• Create a population health program with sufficient investments. Actively track every member for social and clinical needs. Pursue health and wellness opportunities. Adequately staff care resources for case and disease management interventions.
  • Make major new investments in primary care and prevention. America is not alone in having a primary care shortage, but other developed nations have done a better job of focusing on primary care. More dollars are spent by other developed countries on primary care. Here in America, we have an over-investment in specialty care.
  • Engage continually with both member and providers.

A paradigm shift

Plans would need to invest in a huge paradigm shift. But it is not just health plans. The federal and state governments need to do more to prioritize primary care investments, from payment rates to medical education to physician shortages. Government programs, health plans, and employers need to do more to ensure the establishment of primary care or primary medical home connections.

It can work

Making the shift from UM to CM would take time and resources, but the benefits are huge on both the cost and quality front. As noted in the May 27, 2024 blog, America spends the most on healthcare in the developed world by far (35% to 97% more than developed countries and 80% greater than the Organization for Economic Cooperation and Development (OECD) average). Further, it has the worst outcomes by far. I am embarrassed to say we are an outlier on quality even against the lowest developed world performers.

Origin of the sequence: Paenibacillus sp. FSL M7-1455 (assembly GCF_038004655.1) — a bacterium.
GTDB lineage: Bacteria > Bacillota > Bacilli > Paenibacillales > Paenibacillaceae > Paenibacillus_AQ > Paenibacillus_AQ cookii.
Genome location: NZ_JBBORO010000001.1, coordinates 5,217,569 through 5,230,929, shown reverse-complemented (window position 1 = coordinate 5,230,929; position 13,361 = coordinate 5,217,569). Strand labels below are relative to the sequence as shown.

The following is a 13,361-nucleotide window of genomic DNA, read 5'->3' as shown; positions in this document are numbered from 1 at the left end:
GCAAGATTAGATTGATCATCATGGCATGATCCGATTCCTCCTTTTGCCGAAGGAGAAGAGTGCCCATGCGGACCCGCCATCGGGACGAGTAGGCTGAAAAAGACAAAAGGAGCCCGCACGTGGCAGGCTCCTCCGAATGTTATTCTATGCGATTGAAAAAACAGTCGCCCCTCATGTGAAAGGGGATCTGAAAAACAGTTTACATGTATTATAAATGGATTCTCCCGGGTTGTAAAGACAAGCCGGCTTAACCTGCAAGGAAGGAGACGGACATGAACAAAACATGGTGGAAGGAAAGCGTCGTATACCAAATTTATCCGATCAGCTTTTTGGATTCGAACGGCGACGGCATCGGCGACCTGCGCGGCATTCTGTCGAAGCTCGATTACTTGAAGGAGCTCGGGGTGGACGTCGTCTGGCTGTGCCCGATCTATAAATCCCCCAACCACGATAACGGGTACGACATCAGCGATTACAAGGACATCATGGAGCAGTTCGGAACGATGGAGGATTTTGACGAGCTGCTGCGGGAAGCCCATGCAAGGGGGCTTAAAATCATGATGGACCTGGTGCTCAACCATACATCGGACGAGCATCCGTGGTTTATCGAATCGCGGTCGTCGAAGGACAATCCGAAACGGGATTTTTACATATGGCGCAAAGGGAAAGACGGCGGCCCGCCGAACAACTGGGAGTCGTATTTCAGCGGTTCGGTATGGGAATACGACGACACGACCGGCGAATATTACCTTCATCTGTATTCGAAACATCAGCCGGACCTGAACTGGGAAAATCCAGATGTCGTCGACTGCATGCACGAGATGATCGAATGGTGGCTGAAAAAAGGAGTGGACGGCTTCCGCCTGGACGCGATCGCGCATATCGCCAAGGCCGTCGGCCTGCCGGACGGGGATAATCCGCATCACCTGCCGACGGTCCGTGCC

Take some of these findings from the Commonwealth Fund and Peterson-KFF Health System Tracker, all of which I tie back to lack of investment in primary care, wellness, prevention, and care management:

  • U.S. life expectancy is three years lower than the OECD average.
  • Avoidable deaths per 100,000 population in the U.S. are 50% higher than the OECD average.
  • The U.S. has the highest rate of infant (32% higher than the OECD average) and maternal (143% higher than the OECD average) deaths within the OECD.
  • The U.S. obesity rate is nearly double the OECD average.
  • U.S. hospital admissions for congestive heart failure (114% higher) and diabetes (133% higher) are demonstrably greater than comparable countries.
  • Adults in the U.S. are the most likely to have multiple chronic conditions.
  • Both the number of practicing physicians and physician visits are 30% below the OECD average. To make matters worse, the U.S. has many more specialists than other developed nations.

The news is not all bad. For example we do better on breast and colorectal cancer screenings. Our hospital length of stay is lower. Certain hospital outcomes are better, although some are worse.

But the statistics above point to a fundamental failing in the area of primary care, prevention, and disease management. It is clear to me that our lack of focus here leads to considerable costs and our poor quality outcomes.

Sources and additional reading:

#healthcare #healthcarereform #primarycare #caremanagement #wellness #prevention #sdoh #socialdeterminants #healthplans #hospitals #providers

— Marc S. Ryan